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Thread: Cricket, Red Pocket, Ooma, and Google Voice Latency Tests

  1. #1
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    Cricket, Red Pocket, Ooma, and Google Voice Latency Tests

    I just did some latency tests and thought others might be interested in the results. I used Audacity on my computer to accurately measure the times, and did each test a few times to ensure the results were somewhat consistent.

    Cricket (2nd gen Moto X) -> Red Pocket ATT (iPhone SE) : 280ms
    Cricket -> Ooma (cordless panasonic phone) : 550ms
    Cricket -> Google Voice (obihai obi200, cordless panasonic phone) : 450ms
    Cricket -> Google Voice -> Red Pocket (iPhone SE) : 630ms
    Red Pocket (iPhone SE using Google Voice app) -> Google Voice -> Cricket (2nd gen Moto X) : 585ms

    Echo tests using 909-390-0003
    Cricket (2nd gen Moto X) : 430ms
    Red Pocket ATT (iPhone SE) : 485ms
    Ooma (cordless panasonic phone) : 430ms
    Google Voice (cordless panasonic phone) : 484ms
    Red Pocket (iPhone SE using Google Voice app) : 757ms

    Conclusion? Using Google Voice as an intermediary seems to add an additional 300ms of latency, which is enough for me to decide against porting my number to Google and having calls forwarded to my cell.

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    Good tests, around here even hinting Google voice isn't all that , ignored or catch hell, I had roughly all the same experience with GV no matter the provider.

    Sent from my R1 HD using HoFo mobile app

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    Interesting.... Can you give more details on your test methodology.

    Google voice app doesn't process any calls, just spoofs caller id.

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    Quote Originally Posted by GPz1100 View Post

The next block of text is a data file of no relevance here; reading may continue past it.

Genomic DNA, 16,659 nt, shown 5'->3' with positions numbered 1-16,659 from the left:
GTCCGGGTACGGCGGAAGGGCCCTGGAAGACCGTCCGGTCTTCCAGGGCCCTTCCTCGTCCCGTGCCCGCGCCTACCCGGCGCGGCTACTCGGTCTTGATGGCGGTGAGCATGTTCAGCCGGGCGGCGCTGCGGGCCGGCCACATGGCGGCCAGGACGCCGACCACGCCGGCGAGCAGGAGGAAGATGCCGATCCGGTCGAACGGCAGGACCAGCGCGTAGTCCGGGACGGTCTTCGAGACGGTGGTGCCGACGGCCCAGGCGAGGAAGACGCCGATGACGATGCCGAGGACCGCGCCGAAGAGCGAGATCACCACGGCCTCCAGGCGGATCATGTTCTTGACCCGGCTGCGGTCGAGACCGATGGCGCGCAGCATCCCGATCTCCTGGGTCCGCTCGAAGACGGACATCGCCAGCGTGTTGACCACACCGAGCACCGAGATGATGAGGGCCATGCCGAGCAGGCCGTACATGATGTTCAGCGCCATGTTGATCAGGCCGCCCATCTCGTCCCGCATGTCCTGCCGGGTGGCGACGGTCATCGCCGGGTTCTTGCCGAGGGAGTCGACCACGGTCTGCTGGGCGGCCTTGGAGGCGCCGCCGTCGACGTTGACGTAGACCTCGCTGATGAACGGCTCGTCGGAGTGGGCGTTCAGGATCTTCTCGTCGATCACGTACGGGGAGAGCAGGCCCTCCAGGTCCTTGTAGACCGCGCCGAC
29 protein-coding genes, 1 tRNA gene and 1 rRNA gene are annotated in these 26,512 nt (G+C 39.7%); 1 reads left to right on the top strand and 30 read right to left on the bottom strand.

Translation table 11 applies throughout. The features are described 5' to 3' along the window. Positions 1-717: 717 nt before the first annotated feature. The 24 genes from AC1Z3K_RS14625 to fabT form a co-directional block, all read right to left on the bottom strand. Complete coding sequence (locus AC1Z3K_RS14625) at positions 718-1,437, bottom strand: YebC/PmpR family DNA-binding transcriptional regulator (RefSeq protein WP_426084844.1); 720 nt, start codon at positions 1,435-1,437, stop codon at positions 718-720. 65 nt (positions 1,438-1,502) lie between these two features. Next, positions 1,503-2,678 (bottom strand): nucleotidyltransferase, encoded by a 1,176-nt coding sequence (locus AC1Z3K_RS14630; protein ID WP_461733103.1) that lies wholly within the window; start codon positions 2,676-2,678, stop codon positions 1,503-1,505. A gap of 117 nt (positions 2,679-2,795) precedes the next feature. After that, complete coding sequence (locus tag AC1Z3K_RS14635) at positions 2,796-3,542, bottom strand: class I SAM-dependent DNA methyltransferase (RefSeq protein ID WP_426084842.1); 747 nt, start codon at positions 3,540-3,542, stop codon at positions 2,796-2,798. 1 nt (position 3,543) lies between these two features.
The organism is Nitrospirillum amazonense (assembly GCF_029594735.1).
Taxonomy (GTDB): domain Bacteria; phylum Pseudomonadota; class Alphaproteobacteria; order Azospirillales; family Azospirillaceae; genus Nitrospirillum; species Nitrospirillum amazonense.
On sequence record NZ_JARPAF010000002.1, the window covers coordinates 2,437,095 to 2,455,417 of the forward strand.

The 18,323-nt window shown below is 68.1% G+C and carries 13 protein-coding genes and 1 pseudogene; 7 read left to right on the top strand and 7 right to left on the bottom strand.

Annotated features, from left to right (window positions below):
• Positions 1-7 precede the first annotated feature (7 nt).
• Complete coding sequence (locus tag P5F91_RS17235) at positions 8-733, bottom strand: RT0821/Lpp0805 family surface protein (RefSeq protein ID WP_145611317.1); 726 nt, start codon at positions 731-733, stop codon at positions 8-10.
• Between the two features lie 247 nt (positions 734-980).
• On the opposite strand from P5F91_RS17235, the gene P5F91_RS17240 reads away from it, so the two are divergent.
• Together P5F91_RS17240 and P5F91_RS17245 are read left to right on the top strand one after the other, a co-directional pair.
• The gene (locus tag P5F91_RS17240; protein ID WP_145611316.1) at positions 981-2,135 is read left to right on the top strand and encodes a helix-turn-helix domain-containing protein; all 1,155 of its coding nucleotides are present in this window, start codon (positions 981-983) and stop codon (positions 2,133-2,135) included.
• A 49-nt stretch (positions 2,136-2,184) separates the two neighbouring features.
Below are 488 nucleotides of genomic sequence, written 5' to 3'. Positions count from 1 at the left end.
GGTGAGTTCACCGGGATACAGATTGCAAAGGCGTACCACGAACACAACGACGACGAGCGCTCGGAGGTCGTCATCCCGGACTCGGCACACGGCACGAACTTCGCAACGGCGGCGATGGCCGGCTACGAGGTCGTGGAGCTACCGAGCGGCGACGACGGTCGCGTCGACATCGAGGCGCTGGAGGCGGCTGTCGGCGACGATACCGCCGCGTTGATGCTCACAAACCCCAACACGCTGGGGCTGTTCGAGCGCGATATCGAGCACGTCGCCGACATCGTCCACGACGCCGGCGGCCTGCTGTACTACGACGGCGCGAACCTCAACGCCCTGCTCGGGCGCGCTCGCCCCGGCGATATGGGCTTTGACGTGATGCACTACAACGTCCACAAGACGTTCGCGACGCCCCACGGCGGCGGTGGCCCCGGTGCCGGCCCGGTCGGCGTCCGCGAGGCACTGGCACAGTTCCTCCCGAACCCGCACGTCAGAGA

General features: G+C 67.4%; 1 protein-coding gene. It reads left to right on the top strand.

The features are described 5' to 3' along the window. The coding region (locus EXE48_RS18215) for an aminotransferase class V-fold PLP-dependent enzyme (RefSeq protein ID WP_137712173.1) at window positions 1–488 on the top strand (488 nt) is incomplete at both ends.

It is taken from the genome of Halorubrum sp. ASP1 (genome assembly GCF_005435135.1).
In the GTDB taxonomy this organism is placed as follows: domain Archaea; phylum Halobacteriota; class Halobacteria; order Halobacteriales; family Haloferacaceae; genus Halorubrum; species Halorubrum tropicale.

Interesting.... Can you give more details on your test methodology.

    Google voice app doesn't process any calls, just spoofs caller id.
    Sure... So I have my google voice number/account configured to forward calls a linked number, which is my cell phone number.

    For this test:
    Cricket -> Google Voice -> Red Pocket (iPhone SE) : 630ms

    I dialed my Google Voice number from the Moto X (Cricket) phone. Google forwarded the call and rang my iPhone SE (Red Pocket ATT). I answered the call and enabled the speaker phone on the iPhone SE. I then started recording on Audacity, and then struck a pen against a surface near the mouth piece of the Moto X. Audacity picked up the initial pen noise, as well as the repeated noise through the speaker of the iPhone. I then measured the millisecond difference between the start of the first pen noise and the start of the repeated one from within Audacity. I then repeated the same process 2 or more additional times to confirm consistent results.

    In this case Google is processing the call and forwarding it to Red Pocket, correct?

    For this test: